That some arguments "never receive institutional imprimatur" (lines 22—23) most likely means that these arguments

Shiyi on May 8 at 08:55AM

Why is A correct?

I am very confused about the second paragraph. Why are the rest of the answers incorrect? Why is A correct?

1 Reply

Ravi on May 9 at 07:35PM

@Shiyi-Zhang,

Happy to help.

The question says, "That some arguments “never receive institutional
imprimatur” (line 23) most likely means that these arguments..."

The question is asking us what the author means when she says that
some arguments "never receive institutional imprimatur" (line 23).
Based on the context, we can figure out what "imprimatur" means. In
this paragraph, the author discusses a weakness in the argument that
courts only hold institutional authority. She says in lines 20 and 21
that "not all arguments accepted by institutions withstand the test of
time," providing an example of institutional authority that does not
possess intellectual authority, and then she states that not all
well-reasoned arguments receive institutional imprimatur in lines
22-23, which refers to the opposite case (a strong intellectual
argument not being accepted by an institution). From this, we can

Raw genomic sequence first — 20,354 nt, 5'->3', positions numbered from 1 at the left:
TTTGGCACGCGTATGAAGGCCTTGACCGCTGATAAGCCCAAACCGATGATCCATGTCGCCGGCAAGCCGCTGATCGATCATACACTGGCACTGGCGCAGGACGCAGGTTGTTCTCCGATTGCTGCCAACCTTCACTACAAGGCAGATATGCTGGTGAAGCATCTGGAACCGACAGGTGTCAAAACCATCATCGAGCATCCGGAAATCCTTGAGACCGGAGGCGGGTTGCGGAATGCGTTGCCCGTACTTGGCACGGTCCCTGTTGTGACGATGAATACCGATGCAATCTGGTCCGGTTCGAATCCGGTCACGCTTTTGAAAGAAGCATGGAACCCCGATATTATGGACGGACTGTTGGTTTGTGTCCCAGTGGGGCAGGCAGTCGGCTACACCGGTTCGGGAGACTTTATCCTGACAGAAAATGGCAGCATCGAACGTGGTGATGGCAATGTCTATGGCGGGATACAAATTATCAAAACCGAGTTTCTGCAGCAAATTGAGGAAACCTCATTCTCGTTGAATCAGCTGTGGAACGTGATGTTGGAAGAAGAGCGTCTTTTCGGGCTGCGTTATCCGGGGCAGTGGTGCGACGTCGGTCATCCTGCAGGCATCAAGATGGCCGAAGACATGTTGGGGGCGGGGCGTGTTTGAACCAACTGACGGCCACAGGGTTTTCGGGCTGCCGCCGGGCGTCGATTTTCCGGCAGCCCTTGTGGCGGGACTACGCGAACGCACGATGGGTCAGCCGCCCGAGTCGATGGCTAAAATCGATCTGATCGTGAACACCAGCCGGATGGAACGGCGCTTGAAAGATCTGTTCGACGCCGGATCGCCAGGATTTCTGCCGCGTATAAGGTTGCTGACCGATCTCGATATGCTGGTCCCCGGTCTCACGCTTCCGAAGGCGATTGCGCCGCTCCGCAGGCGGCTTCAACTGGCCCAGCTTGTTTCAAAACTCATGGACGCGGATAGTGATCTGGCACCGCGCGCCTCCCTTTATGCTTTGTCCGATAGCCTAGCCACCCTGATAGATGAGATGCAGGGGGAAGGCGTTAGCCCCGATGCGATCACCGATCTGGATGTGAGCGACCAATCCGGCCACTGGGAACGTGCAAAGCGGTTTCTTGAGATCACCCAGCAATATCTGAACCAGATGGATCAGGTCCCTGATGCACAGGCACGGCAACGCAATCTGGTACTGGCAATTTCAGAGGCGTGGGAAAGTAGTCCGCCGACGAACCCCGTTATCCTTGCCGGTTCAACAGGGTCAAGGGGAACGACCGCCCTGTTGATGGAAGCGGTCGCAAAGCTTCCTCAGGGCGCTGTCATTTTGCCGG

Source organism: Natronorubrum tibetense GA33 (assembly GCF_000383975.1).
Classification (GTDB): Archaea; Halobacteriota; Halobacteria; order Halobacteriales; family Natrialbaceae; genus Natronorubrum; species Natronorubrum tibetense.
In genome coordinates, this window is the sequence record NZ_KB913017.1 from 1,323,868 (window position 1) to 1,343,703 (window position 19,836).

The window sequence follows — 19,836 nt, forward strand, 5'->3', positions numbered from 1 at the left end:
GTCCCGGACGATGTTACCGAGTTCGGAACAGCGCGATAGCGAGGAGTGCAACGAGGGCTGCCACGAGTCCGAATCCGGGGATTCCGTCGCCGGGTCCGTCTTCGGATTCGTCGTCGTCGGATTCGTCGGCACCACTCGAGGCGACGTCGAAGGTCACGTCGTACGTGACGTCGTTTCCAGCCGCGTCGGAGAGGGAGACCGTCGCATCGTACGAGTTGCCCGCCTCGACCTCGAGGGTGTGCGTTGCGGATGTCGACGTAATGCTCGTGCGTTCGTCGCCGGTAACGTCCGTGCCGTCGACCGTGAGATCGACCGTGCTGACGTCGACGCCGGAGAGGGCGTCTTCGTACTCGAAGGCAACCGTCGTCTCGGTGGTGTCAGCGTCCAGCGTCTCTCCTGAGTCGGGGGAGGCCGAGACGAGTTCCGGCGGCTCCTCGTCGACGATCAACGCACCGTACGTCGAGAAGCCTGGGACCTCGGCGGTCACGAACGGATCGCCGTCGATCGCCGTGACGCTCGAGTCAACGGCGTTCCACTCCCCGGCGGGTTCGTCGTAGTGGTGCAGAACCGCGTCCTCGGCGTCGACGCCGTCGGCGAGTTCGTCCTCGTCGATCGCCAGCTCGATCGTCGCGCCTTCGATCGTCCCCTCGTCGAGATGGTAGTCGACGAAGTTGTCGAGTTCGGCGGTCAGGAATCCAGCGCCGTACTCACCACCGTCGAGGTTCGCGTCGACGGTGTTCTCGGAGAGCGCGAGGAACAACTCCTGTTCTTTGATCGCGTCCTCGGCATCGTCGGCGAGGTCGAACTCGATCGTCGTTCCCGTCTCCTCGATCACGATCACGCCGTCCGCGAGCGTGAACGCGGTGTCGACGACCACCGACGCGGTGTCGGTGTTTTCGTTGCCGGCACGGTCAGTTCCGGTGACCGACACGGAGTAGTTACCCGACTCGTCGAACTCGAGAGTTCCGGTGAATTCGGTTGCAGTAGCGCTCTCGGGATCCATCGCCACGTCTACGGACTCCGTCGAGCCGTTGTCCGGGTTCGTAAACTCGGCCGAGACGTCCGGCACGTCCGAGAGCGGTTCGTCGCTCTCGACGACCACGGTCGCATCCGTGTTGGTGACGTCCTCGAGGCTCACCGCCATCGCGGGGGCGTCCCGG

infer that institutional imprimatur basically means institutional
consensus. This leads us to (A), which states, "fail to gain
institutional consensus." Based on our analysis of the second
paragraph, this is exactly what the author means by saying that some
arguments never receive institutional imprimatur.

(B) says, "fail to challenge institutional beliefs"

(B) is wrong because it's possible that these arguments did actually
challenge institutional beliefs since they weren't accepted.

(C) says, "fail to conform to the example of precedent"

The problem with (C) is that precedent is not pertinent to this
question, as it is not introduced until the final paragraph of the
passage. We're concerned with the second paragraph, with lines 22-23
in particular.

(D) says, "fail to convince by virtue of good reasoning"

Line 22 tells us that these arguments were well-reasoned. the problem
with the arguments isn't that they weren't logically convincing;
rather, it's that they were not accepted by consensus. Thus, we can
get rid of (D).

(E) says, "fail to gain acceptance except by coercion"

The problem with (E) is that these arguments were not accepted because
of coercion. Coercion is one component of institutional authority; the
arguments in question did not gain institutional consensus, so this is
why (E) is incorrect.

Does this make sense? Let us know if you have any more questions!